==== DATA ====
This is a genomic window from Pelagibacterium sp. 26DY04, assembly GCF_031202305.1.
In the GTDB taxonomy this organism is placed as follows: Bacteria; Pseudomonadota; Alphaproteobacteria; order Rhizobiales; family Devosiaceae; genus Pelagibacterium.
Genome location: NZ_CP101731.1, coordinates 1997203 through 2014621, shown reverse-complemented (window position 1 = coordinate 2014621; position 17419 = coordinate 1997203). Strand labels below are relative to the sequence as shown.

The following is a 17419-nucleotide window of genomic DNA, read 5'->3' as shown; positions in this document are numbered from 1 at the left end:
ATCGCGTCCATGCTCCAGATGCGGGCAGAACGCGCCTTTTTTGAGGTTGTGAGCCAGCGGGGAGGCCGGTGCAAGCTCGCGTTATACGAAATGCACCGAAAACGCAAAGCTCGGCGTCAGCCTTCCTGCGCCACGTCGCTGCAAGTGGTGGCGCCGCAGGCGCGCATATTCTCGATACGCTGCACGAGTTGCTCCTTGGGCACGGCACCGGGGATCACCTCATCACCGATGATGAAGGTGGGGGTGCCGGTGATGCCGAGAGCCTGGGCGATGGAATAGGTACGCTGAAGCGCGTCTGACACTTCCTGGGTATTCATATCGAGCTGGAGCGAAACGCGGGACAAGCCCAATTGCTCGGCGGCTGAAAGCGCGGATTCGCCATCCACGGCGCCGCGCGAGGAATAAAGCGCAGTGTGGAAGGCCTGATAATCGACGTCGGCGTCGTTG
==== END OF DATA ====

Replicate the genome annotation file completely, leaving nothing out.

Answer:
This is a genomic window from Pelagibacterium sp. 26DY04, assembly GCF_031202305.1.
In the GTDB taxonomy this organism is placed as follows: Bacteria; Pseudomonadota; Alphaproteobacteria; order Rhizobiales; family Devosiaceae; genus Pelagibacterium.
Genome location: NZ_CP101731.1, coordinates 1997203 through 2014621, shown reverse-complemented (window position 1 = coordinate 2014621; position 17419 = coordinate 1997203). Strand labels below are relative to the sequence as shown.

The following is a 17419-nucleotide window of genomic DNA, read 5'->3' as shown; positions in this document are numbered from 1 at the left end:
ATCGCGTCCATGCTCCAGATGCGGGCAGAACGCGCCTTTTTTGAGGTTGTGAGCCAGCGGGGAGGCCGGTGCAAGCTCGCGTTATACGAAATGCACCGAAAACGCAAAGCTCGGCGTCAGCCTTCCTGCGCCACGTCGCTGCAAGTGGTGGCGCCGCAGGCGCGCATATTCTCGATACGCTGCACGAGTTGCTCCTTGGGCACGGCACCGGGGATCACCTCATCACCGATGATGAAGGTGGGGGTGCCGGTGATGCCGAGAGCCTGGGCGATGGAATAGGTACGCTGAAGCGCGTCTGACACTTCCTGGGTATTCATATCGAGCTGGAGCGAAACGCGGGACAAGCCCAATTGCTCGGCGGCTGAAAGCGCGGATTCGCCATCCACGGCGCCGCGCGAGGAATAAAGCGCAGTGTGGAAGGCCTGATAATCGACGTCGGCGTCGTTG